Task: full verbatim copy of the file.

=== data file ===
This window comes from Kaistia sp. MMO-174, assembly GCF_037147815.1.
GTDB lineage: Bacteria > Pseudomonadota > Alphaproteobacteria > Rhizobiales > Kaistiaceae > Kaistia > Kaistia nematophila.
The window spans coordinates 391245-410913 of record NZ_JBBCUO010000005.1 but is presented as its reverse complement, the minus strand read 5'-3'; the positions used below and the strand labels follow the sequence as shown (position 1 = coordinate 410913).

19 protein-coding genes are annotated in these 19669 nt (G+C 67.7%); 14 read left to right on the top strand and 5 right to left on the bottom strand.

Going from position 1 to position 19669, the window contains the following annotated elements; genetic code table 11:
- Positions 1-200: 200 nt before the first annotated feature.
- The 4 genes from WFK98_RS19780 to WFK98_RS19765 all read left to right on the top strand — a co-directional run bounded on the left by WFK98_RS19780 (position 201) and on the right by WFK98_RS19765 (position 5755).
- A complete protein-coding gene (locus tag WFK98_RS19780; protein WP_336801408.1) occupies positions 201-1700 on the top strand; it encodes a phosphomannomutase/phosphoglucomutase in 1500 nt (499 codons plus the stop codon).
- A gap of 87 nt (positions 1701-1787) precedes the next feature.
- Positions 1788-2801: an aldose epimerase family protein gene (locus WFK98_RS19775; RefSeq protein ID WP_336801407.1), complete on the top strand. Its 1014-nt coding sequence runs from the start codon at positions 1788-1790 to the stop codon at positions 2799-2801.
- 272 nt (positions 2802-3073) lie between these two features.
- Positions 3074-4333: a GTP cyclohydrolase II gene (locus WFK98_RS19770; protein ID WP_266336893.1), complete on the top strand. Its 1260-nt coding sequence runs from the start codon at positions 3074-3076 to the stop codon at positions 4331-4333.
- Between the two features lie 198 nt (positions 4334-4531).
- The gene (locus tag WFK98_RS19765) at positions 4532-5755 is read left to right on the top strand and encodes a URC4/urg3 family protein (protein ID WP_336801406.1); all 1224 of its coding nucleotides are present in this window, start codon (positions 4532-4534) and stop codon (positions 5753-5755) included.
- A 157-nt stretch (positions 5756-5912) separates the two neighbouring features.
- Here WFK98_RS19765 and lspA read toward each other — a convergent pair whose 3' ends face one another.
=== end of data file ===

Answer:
This window comes from Kaistia sp. MMO-174, assembly GCF_037147815.1.
GTDB lineage: Bacteria > Pseudomonadota > Alphaproteobacteria > Rhizobiales > Kaistiaceae > Kaistia > Kaistia nematophila.
The window spans coordinates 391245-410913 of record NZ_JBBCUO010000005.1 but is presented as its reverse complement, the minus strand read 5'-3'; the positions used below and the strand labels follow the sequence as shown (position 1 = coordinate 410913).

19 protein-coding genes are annotated in these 19669 nt (G+C 67.7%); 14 read left to right on the top strand and 5 right to left on the bottom strand.

Going from position 1 to position 19669, the window contains the following annotated elements; genetic code table 11:
- Positions 1-200: 200 nt before the first annotated feature.
- The 4 genes from WFK98_RS19780 to WFK98_RS19765 all read left to right on the top strand — a co-directional run bounded on the left by WFK98_RS19780 (position 201) and on the right by WFK98_RS19765 (position 5755).
- A complete protein-coding gene (locus tag WFK98_RS19780; protein WP_336801408.1) occupies positions 201-1700 on the top strand; it encodes a phosphomannomutase/phosphoglucomutase in 1500 nt (499 codons plus the stop codon).
- A gap of 87 nt (positions 1701-1787) precedes the next feature.
- Positions 1788-2801: an aldose epimerase family protein gene (locus WFK98_RS19775; RefSeq protein ID WP_336801407.1), complete on the top strand. Its 1014-nt coding sequence runs from the start codon at positions 1788-1790 to the stop codon at positions 2799-2801.
- 272 nt (positions 2802-3073) lie between these two features.
- Positions 3074-4333: a GTP cyclohydrolase II gene (locus WFK98_RS19770; protein ID WP_266336893.1), complete on the top strand. Its 1260-nt coding sequence runs from the start codon at positions 3074-3076 to the stop codon at positions 4331-4333.
- Between the two features lie 198 nt (positions 4334-4531).
- The gene (locus tag WFK98_RS19765) at positions 4532-5755 is read left to right on the top strand and encodes a URC4/urg3 family protein (protein ID WP_336801406.1); all 1224 of its coding nucleotides are present in this window, start codon (positions 4532-4534) and stop codon (positions 5753-5755) included.
- A 157-nt stretch (positions 5756-5912) separates the two neighbouring features.
- Here WFK98_RS19765 and lspA read toward each other — a convergent pair whose 3' ends face one another.